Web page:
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Tuesday, May 19, 2009


I began my most recent trial on May 6. Testimony began 3 days later and today the trial came to a sudden screeching halt ... in a mistrial.

The lawyer for the co-defendant didn’t show up this morning. Yesterday, as he was cross-examining the DA’s investigating officer, he had an "episode" and brought the trial down around him.

His problems became apparent long before this trial began. He had been retained by his client’s family to represent him in this attempted murder case and had agreed to represent him in another, less serious case as well. Several months ago, he had completed that jury trial against the same DA and judge. His client had been convicted and he complained to me that the judge and DA had conspired against him, preventing him from presenting his defense and arguing the evidence.

I found his explanation unconvincing. In fact, as I probed him for details, it became apparent to me that he had failed to lay the foundations needed to challenge the evidence he complained of. Like many lawyers I’ve run across over the years who haven’t learned their craft in one of the government agencies, he lacked the discipline to anticipate objections and prepare his case in compliance with formalities that the law demands.

His performance during our trial reinforced my first impression. Time after time, he hit the stone wall of sustained objections to his poorly framed questions to witnesses. Each time, he attributed the opposition to bias against him personally and became more and more morose, sarcastic, pained.

Earlier, he had sought to delay the trial start, first trying to challenge the judge for "cause", then claiming a variety of vague health problems. Because of his vagueness and previous attempt to escape this judge, his credibility was challenged by the judge, who asked him to bring a doctor’s letter to explain his issues. He never did so, and when she offered to relieve him and appoint a substitute counsel, he refused, insisting that he was now able to go forward.

It was apparent to me as the trial went on that his health, which he told me were related to chronic heart problems which he controlled with nitro patches, was affecting his performance. There were times when he was detached, unfocused, misstated the names of witnesses, testimony that had been given earlier in the day. His concentration was shaky.

Yesterday, as he was again battered by the D.A.’s persistent objections to his questions, he stared vacantly, then mumbled "No further questions" and sat down.

The jurors, who had often smiled in embarrassment for his obvious ineptitude, now stared at him in shock. He was ashen, sweating, tears in his eyes. I whispered across the table to him.

"I’m confused," he said.

I brought it to the judge’s attention. She immediately called a recess. The bailiff called paramedics, who arrived, examined him, and wheeled him to the hospital.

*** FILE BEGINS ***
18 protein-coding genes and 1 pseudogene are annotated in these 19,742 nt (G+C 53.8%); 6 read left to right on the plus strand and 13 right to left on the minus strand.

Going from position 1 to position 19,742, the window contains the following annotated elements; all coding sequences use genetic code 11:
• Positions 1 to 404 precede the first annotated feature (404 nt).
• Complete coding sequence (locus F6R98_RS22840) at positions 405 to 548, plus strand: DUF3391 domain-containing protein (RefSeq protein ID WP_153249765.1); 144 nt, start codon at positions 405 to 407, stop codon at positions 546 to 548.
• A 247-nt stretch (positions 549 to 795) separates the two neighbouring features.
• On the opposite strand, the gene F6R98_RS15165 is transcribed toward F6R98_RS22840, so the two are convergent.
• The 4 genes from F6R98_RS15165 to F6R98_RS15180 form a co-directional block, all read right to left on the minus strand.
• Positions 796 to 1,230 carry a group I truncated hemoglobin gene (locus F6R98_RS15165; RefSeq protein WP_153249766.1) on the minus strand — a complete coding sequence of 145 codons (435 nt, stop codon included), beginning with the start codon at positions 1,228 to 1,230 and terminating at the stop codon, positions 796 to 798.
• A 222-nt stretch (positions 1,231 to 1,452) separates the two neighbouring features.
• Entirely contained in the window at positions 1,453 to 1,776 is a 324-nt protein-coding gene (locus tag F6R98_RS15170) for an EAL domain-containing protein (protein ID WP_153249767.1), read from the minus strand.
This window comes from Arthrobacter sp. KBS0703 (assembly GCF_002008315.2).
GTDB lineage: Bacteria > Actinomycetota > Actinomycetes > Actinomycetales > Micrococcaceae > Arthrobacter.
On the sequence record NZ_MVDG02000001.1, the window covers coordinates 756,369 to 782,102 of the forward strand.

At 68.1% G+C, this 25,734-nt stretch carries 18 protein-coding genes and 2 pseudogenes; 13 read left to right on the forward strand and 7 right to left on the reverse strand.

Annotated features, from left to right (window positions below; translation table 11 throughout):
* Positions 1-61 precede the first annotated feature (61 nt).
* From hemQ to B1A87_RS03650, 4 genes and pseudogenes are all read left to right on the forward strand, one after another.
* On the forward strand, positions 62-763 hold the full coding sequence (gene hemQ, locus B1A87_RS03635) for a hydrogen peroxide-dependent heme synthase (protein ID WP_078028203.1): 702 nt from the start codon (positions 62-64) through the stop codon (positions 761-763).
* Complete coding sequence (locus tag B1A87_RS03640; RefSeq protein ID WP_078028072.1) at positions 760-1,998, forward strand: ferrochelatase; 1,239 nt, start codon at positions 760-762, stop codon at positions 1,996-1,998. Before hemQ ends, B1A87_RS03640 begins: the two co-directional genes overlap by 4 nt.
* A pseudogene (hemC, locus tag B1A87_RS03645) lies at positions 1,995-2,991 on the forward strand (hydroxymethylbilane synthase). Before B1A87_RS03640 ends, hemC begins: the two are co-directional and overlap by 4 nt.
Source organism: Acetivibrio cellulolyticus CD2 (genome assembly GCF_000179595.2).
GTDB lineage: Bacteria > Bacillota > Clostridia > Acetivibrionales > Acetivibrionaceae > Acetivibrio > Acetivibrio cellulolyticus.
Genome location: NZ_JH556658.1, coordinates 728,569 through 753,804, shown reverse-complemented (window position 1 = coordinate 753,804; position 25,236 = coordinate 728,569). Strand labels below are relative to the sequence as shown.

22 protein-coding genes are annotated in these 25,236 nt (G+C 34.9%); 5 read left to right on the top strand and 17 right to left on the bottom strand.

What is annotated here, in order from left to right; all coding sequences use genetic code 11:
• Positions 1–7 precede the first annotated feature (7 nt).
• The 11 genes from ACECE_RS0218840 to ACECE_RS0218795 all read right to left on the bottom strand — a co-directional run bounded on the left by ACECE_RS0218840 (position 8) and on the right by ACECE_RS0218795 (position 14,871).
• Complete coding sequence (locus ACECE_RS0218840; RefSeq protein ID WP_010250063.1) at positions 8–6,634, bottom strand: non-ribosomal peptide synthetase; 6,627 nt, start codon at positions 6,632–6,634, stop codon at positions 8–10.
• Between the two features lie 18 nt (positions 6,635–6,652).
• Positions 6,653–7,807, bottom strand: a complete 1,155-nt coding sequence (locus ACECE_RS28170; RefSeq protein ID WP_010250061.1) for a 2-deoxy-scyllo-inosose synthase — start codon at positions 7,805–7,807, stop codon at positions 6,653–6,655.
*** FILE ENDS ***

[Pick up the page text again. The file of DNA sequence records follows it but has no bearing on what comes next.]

The D.A., in her usual display of sensitivity, opined that he was "faking", a part of his clever plan to force a mistrial, a defense lawyer’s dirty trick.

This morning, the court was informed that he had been scheduled for an angiogram. The D.A. called the hospital herself to confirm the facts.

Last night, anticipating the problem, I researched the case law. What happens when a lawyer becomes incapacitated during a jury trial? The Constitution says that once a jury trial begins, jeopardy attaches. If a mistrial occurs without good cause, the defendant can’t be re-tried for the same crime. What is "good cause"? And what happens to the trial of the other defendant, i.e., my client?

I found a case that I remembered. In the early 1970's Charley Manson and his girls, Patricia Krenwinkel and Leslie Van Houten, were tried for the Tate-LaBianca murders, another "Crime Of The Century".

One of the lawyers was Ron Hughes. Ron had been a clerk with the Public Defender when I was there. When he passed the bar, the office refused to hire him, citing his obesity. He then lost a huge amount of weight and re-applied. They still refused.

Eventually, he turned up as attorney for one of the girls. Ron had met the girls when he clerked in Juvenile and had befriended them.

Manson had brought him in as his lawyer, and later as counsel for Van Houten. After six months of trial, Hughes suddenly vanished on the eve of closing arguments.

To his credit, Ron had tried to separate his client from Manson, although all the girls were anxious to sacrifice themselves to save Charley. With no notice, he didn’t show up for court one day, and eventually was replaced by the appointment of Maxwell Keith, who tried to prepare by reading transcripts.

The appellate court reversed Van Houten’s conviction, and summarized the alternatives available to a judge when faced with this kind of emergency.

Ron Hughes’ body was found in a creek bed some time after the trial concluded. Other Manson followers were suspected but no charges were ever filed.

So today, a mistrial was declared and my case will have to be re-tried to a different jury.

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